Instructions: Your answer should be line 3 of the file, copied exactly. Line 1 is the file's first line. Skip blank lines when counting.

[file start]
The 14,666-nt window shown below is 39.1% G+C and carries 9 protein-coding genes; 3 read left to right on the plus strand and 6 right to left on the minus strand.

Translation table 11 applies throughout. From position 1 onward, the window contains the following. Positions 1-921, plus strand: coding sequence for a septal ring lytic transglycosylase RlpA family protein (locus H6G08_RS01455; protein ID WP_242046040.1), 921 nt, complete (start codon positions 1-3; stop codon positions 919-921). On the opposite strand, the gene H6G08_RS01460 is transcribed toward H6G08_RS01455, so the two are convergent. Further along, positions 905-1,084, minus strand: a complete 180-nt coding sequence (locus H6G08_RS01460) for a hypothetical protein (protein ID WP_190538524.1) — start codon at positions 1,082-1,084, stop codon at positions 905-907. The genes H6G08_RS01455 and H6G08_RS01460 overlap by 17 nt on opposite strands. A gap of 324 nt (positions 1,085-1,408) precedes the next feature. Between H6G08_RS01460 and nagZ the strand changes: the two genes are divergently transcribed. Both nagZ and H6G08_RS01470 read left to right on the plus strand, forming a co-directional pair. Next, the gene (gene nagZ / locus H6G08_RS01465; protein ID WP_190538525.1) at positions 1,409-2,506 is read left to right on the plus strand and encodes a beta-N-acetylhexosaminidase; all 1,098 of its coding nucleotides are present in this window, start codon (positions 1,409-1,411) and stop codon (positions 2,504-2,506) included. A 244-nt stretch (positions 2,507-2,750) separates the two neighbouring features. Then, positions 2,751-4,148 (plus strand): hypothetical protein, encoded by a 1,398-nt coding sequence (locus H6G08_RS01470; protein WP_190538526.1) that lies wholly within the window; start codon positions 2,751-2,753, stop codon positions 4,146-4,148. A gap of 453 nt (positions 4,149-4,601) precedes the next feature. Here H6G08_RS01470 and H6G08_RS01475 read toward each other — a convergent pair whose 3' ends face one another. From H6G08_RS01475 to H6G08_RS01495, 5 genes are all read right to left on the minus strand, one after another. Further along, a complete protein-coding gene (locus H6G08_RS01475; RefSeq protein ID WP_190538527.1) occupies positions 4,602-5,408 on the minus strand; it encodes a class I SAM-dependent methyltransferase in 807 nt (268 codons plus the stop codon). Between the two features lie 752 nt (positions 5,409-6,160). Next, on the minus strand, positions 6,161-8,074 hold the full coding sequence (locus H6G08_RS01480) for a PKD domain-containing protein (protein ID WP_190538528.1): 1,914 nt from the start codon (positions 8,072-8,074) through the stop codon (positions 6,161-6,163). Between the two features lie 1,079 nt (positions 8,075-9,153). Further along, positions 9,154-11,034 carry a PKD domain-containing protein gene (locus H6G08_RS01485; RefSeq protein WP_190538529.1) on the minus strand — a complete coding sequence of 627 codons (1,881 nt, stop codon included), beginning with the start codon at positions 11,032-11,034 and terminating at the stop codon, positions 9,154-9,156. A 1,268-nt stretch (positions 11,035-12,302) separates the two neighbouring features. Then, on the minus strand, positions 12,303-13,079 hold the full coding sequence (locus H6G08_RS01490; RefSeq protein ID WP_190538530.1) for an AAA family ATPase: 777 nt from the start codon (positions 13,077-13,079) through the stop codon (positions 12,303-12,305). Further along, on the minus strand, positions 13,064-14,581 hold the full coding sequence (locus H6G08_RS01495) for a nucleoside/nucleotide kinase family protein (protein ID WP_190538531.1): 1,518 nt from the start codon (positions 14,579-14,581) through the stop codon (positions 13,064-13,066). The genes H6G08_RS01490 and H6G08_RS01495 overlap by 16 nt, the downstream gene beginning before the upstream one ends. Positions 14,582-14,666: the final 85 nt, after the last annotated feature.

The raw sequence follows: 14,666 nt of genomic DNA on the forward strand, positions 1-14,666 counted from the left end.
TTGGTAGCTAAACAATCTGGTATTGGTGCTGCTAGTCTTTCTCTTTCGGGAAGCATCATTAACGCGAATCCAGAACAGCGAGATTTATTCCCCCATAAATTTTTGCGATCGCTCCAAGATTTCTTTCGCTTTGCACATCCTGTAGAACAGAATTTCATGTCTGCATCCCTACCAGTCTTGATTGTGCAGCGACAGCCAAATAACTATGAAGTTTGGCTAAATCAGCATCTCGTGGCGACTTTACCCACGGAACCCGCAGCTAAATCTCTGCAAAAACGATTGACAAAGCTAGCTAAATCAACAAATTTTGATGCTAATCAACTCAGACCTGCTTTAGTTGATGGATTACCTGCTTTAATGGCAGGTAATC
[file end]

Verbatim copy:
The raw sequence follows: 14,666 nt of genomic DNA on the forward strand, positions 1-14,666 counted from the left end.